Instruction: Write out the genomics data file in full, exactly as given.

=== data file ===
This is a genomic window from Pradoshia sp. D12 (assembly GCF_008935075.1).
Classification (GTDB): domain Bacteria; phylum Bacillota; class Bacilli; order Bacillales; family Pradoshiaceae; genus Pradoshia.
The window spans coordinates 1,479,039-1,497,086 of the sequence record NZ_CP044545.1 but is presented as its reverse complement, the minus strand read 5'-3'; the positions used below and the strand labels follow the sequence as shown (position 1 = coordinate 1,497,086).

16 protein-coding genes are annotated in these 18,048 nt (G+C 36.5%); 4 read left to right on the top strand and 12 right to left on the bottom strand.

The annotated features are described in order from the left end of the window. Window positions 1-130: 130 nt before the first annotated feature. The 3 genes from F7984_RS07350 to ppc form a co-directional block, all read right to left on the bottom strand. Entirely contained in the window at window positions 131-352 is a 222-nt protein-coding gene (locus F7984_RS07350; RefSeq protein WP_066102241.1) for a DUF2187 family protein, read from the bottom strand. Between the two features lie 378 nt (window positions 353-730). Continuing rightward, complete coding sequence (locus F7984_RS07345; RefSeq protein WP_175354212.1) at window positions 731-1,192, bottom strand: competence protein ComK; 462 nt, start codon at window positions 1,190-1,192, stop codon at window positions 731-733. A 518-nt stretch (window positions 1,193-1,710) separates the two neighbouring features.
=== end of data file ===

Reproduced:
This is a genomic window from Pradoshia sp. D12 (assembly GCF_008935075.1).
Classification (GTDB): domain Bacteria; phylum Bacillota; class Bacilli; order Bacillales; family Pradoshiaceae; genus Pradoshia.
The window spans coordinates 1,479,039-1,497,086 of the sequence record NZ_CP044545.1 but is presented as its reverse complement, the minus strand read 5'-3'; the positions used below and the strand labels follow the sequence as shown (position 1 = coordinate 1,497,086).

16 protein-coding genes are annotated in these 18,048 nt (G+C 36.5%); 4 read left to right on the top strand and 12 right to left on the bottom strand.

The annotated features are described in order from the left end of the window. Window positions 1-130: 130 nt before the first annotated feature. The 3 genes from F7984_RS07350 to ppc form a co-directional block, all read right to left on the bottom strand. Entirely contained in the window at window positions 131-352 is a 222-nt protein-coding gene (locus F7984_RS07350; RefSeq protein WP_066102241.1) for a DUF2187 family protein, read from the bottom strand. Between the two features lie 378 nt (window positions 353-730). Continuing rightward, complete coding sequence (locus F7984_RS07345; RefSeq protein WP_175354212.1) at window positions 731-1,192, bottom strand: competence protein ComK; 462 nt, start codon at window positions 1,190-1,192, stop codon at window positions 731-733. A 518-nt stretch (window positions 1,193-1,710) separates the two neighbouring features.